As many of you know, I spent the first 4 months in China without knowing a single other foreigner. Since I was surrounded only by Chinese people in a culture so different from my own, I got pretty lonely at times. I come from a family of 9 so I’ve never really faced a shortage of people to connect and talk with. This was one of the greatest difficulties of my time in China. That’s why I was so excited to see my younger sister, Danica, in Hong Kong.
Let me preface this story by mentioning that I got a really bad fever and sore throat the day before leaving for Hong Kong and I nearly cancelled the trip because I could hardly walk. Earlier that day I made a get well tea that I invented myself. Here’s the recipe:
Take about two pounds of ginger root and grate it. Put it in a pan and fill it with water until it covers the ginger. Bring it to a boil and then strain the juice out. Then add about 1/5 cup honey and 1 tbsp of ground cayenne pepper. If you’re feeling extra crazy you can also add the juice from a few lemons. What you will have is Josh’s Extreme Immune Boosting Dragon Breath Tea (patent pending).
Before I went to bed I drank a large cup of this tea along with a bunch of water, hoping it would do the trick. When I woke up the next morning, I felt much better, but I was definitely still under the weather. Nevertheless, I gathered everything I needed for the trip and headed out.
I don’t want to bore you by consistently talking about how bad I felt throughout the trip, so I’ll just say now that I was sick the entire time and it really limited what we were able to do. So that said, I did what I could to keep my spirits up and we still had a good time exploring and experiencing a little of what Hong Kong has to offer.
After arriving at the Hong Kong airport and going through customs, Danica and I took a bus to our hostel in Kowloon. Upon arriving, we unpacked our things and I started
charging the batteries to my camera, which, unfortunately, had no power during the first two days. I then got some much needed rest before dinner time when we’d try to find a place to get good pizza. And I really can’t understate just how much I’ve missed pizza in my time here in China.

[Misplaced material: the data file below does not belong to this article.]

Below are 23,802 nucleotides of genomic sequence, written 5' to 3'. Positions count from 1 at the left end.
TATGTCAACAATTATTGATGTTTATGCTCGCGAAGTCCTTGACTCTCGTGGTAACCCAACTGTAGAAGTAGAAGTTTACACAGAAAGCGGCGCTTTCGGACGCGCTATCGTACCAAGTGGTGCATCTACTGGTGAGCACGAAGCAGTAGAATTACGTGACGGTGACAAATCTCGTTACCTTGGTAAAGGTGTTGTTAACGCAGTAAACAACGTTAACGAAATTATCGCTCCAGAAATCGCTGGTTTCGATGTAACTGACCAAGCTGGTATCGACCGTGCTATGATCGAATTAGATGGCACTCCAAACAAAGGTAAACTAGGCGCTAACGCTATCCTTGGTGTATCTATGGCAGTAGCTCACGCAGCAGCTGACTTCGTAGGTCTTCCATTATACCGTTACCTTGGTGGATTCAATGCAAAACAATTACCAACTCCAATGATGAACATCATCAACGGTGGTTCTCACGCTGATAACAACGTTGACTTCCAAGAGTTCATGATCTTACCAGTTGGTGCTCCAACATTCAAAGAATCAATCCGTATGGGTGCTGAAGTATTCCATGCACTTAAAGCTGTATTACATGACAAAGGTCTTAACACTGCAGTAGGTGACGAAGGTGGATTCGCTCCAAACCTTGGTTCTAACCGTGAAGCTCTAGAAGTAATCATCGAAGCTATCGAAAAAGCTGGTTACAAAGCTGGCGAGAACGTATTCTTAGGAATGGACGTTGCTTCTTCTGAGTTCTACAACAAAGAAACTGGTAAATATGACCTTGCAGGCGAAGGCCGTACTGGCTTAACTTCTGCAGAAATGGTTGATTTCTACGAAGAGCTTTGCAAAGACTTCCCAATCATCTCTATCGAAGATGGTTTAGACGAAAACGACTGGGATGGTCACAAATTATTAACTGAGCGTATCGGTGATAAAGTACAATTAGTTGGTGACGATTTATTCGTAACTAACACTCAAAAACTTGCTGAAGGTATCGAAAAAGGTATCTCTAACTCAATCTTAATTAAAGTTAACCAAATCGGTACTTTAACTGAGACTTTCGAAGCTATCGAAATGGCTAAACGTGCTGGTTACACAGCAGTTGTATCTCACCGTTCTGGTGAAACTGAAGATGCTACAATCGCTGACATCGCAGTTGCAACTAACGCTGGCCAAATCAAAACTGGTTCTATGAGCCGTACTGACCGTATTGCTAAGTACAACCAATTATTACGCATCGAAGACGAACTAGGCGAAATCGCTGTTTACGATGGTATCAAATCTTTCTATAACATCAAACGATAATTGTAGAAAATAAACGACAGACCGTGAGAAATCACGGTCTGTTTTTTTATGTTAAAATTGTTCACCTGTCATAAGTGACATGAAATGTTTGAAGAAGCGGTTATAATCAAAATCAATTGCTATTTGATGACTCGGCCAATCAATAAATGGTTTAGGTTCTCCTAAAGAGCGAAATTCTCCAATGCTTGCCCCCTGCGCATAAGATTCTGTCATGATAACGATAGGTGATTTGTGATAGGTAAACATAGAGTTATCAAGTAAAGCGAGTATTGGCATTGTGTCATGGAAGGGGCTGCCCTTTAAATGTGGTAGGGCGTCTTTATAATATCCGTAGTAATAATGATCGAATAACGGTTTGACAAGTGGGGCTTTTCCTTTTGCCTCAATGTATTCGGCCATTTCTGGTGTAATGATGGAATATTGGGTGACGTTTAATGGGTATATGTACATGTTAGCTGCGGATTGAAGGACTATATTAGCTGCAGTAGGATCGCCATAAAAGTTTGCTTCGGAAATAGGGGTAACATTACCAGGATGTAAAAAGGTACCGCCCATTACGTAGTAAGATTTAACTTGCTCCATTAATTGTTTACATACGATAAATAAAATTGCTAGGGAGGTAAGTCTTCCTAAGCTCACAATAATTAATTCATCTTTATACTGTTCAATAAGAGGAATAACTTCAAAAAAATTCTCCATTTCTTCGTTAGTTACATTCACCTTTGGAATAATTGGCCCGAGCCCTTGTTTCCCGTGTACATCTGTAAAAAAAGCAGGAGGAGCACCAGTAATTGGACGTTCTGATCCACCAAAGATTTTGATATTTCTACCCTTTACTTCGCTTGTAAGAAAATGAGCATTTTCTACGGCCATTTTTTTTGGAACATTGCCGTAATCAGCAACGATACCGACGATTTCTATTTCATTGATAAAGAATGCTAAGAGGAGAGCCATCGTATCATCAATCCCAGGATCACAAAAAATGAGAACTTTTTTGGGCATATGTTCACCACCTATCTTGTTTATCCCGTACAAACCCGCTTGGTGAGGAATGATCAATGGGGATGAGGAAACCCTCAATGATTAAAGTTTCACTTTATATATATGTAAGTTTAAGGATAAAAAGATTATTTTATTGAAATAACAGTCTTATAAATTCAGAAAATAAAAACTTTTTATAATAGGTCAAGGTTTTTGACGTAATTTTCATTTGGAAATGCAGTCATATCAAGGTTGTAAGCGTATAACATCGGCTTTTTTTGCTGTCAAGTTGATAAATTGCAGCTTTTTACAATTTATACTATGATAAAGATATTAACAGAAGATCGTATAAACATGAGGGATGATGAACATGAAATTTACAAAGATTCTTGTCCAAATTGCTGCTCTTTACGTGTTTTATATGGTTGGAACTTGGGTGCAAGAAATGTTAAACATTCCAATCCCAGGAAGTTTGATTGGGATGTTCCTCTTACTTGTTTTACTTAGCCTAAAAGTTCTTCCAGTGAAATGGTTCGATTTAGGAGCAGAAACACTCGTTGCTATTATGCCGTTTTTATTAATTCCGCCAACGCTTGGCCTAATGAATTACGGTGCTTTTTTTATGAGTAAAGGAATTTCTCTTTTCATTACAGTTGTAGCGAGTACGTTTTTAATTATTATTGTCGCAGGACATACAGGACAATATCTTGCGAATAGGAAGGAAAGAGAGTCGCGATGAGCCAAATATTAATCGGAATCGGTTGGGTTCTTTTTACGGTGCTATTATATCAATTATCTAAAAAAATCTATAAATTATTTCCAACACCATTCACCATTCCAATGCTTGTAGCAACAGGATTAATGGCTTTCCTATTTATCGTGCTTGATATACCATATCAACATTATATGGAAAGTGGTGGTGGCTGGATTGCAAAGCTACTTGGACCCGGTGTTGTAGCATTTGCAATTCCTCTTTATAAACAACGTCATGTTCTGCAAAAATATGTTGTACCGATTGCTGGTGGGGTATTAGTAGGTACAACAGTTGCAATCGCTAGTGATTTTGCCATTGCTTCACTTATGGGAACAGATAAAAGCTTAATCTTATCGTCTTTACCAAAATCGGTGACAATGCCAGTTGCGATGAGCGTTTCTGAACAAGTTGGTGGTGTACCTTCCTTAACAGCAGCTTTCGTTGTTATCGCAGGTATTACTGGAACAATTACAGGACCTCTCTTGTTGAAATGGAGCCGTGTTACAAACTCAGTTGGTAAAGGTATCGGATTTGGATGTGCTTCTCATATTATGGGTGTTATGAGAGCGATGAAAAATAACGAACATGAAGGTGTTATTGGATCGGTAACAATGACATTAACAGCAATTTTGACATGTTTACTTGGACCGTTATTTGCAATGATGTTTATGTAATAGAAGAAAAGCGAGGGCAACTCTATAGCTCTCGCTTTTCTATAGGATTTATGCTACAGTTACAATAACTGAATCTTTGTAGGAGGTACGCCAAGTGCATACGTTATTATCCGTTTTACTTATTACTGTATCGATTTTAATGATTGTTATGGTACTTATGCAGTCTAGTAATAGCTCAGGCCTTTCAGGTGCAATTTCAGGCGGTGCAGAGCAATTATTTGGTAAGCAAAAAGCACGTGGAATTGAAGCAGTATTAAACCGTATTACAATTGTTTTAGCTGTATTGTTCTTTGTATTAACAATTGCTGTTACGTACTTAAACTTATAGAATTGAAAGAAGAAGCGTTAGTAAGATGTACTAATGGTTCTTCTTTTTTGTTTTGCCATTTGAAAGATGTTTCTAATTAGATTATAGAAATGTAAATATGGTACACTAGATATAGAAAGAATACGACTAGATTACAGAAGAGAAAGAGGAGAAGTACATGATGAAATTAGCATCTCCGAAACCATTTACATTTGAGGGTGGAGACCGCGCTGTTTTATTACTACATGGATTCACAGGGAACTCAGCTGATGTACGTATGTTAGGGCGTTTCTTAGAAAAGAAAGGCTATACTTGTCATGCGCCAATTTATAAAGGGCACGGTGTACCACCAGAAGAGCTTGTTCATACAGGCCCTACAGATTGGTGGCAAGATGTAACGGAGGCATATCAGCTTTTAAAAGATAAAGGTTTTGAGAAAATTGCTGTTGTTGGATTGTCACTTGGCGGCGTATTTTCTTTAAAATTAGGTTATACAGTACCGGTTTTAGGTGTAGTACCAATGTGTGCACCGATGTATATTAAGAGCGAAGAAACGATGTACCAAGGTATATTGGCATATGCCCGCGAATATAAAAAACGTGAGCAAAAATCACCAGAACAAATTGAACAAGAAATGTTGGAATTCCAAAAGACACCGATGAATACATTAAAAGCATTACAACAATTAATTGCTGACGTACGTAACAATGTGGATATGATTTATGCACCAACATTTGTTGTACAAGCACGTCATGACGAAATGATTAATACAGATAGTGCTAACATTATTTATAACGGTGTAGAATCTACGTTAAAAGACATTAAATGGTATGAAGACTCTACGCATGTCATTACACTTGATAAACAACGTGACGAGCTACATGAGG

After finding the address to the California Pizza Kitchen in Kowloon, we optimistically headed out. A short cab ride later and we had arrived. Although it was a bit pricey, my bbq chicken pizza with avocado was well worth it.
The next day we decided to explore Hong Kong and take a ferry to Lamma Island. On our way, we had Subway sandwiches for the first time since I left America–kinda crazy how they taste exactly the same no matter where in the world you are. Anyway, a simple ferry ride later and we had arrived on Lamma Island.
The main form of transportation on the island are bicycles, and there are no cars other than small delivery vehicles. The quiet atmosphere, low rise buildings and overgrown foliage give the place a peaceful vibe.
This mix of culture and simple living gives the small town a personality that reminded me of cities like Santa Cruz in California. There isn’t an abundance of things to do on Lamma Island, so we just explored around, finding a beach just in time to watch the sunset before heading back to the pier.
Two ferries later and we were back in Kowloon. We walked to Tsim Sha Tsui Clock Tower to watch the Hong Kong light show that happens every night at 8. Hundreds of people were gathered around to watch the skyline light up across the harbor and it was quite a site.
Afterwards, we found a walking street full of vendors selling all kinds of items to tourists and Danica and I both bought several oil paintings. I spent around 100 USD on the 5 paintings. All of which are incredibly detailed.
The next morning in our hostel, we met a young Israeli lady named Mor, who also happens to teach English in China. The 3 of us explored together, first to the Chi Lin Nunnery, and then to the Tian Tan Buddha statue. My batteries were finally ready to go in my camera, so I was grateful to be able to capture both of these beautiful places.
To get up to the Chi Lin Nunnery, you must pass through the winding paths of Nan Lian Garden, which has immaculately manicured greenery and water features everywhere you look. The whole complex has a tranquil atmosphere which contrasts with the urban jungle of the surrounding city.
The first courtyard of the nunnery has a lotus garden that leads to the Hall of the Celestial Kings, which contain various statues of Buddha and his disciples. The temple dates back to the 1930s, but incredibly enough, it was rebuilt in 1998 entirely out of wood in a style from the Tang Dynasty–without using a single nail. I highly recommend visiting this Buddhist nunnery to anyone visiting Hong Kong.
After spending a few hours at the nunnery, we made our way to the subway station so we could make it to the sitting Buddha statue all the way over on Lantau Island.
The Tian Tan Buddha was the largest sitting Buddha statue in the world when it was completed in 1993. It’s 112 ft. tall including the lotus he’s sitting on and weighs 250 metric tons. It takes a while to get to it from Hong Kong, but it’s well worth the subway rides, cable car, and 268 steps to arrive at the base of the statue.
I thoroughly enjoyed being up in the mountains again since we have none near Hefei and my lungs thanked me for filling them with fresh air. The views around the statue are incredible and our trip to Hong Kong would have been incomplete without visiting the Tian Tan Buddha.
This concludes part 2 of my 3-part series of adventures this year. The last one just may eclipse the first two with the amount of wild adventure that I experienced during Chinese New Year. It’s a bit late, but I promise I’ll have it up within a week. All those photos take quite a while to upload through my VPN.
Until then, cheers and thanks for reading!